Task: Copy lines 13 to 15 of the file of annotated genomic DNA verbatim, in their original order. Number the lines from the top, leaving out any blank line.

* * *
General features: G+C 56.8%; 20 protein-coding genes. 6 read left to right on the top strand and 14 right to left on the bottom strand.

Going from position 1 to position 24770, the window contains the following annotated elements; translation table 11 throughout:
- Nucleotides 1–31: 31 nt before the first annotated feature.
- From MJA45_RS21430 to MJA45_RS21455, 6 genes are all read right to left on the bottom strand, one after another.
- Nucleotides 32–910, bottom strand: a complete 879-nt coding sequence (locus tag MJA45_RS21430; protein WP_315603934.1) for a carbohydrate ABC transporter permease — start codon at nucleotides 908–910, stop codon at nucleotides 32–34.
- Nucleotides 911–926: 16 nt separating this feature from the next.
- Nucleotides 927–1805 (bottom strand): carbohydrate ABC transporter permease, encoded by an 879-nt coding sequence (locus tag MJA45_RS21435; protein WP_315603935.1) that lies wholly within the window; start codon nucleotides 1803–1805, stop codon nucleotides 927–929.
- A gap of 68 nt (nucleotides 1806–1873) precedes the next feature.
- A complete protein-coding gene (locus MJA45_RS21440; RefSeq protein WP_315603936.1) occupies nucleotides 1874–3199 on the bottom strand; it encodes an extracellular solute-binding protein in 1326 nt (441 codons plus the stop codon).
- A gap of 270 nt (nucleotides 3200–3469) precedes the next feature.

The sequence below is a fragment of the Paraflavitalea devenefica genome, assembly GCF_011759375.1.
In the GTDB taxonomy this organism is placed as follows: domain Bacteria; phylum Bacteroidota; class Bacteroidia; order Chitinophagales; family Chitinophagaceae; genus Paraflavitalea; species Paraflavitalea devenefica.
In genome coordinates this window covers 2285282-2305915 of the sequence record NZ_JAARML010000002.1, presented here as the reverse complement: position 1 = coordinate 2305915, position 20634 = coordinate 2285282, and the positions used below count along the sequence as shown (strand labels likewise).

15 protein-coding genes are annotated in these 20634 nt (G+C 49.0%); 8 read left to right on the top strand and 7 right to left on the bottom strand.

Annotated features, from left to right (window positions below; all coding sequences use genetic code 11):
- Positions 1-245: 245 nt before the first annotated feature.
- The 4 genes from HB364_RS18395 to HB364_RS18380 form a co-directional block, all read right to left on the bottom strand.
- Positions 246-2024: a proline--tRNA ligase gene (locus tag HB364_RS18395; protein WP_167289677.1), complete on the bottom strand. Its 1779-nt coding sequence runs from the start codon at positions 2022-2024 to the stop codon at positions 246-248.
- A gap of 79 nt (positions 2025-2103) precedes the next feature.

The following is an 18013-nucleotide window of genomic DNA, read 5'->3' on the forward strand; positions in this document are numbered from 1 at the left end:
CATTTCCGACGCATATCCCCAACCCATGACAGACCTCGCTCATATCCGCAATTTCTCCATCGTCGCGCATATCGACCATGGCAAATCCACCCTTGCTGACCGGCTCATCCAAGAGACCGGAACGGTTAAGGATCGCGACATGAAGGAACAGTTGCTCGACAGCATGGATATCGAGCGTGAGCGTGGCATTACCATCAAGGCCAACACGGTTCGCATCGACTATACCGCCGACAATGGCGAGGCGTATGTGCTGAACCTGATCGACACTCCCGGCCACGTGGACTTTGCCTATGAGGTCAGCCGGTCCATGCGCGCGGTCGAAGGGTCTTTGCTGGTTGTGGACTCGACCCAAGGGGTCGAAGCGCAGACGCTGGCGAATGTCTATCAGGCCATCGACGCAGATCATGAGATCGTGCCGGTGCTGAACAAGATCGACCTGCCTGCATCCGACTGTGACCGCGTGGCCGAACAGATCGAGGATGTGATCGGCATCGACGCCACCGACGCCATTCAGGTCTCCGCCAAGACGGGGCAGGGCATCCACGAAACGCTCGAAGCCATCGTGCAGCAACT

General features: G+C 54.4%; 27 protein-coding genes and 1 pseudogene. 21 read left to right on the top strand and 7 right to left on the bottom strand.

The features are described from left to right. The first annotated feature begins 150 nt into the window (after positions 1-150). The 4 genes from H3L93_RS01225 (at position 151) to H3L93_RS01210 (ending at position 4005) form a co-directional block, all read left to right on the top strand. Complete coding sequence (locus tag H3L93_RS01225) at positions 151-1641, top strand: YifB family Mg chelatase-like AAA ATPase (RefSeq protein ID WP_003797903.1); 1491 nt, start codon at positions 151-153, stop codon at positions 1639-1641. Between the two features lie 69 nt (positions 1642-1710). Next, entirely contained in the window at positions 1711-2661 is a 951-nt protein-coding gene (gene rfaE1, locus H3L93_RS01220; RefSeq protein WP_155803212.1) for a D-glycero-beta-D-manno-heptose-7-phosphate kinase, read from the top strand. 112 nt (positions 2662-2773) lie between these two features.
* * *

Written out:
In genome coordinates this window covers 2285282-2305915 of the sequence record NZ_JAARML010000002.1, presented here as the reverse complement: position 1 = coordinate 2305915, position 20634 = coordinate 2285282, and the positions used below count along the sequence as shown (strand labels likewise).

15 protein-coding genes are annotated in these 20634 nt (G+C 49.0%); 8 read left to right on the top strand and 7 right to left on the bottom strand.

Annotated features, from left to right (window positions below; all coding sequences use genetic code 11):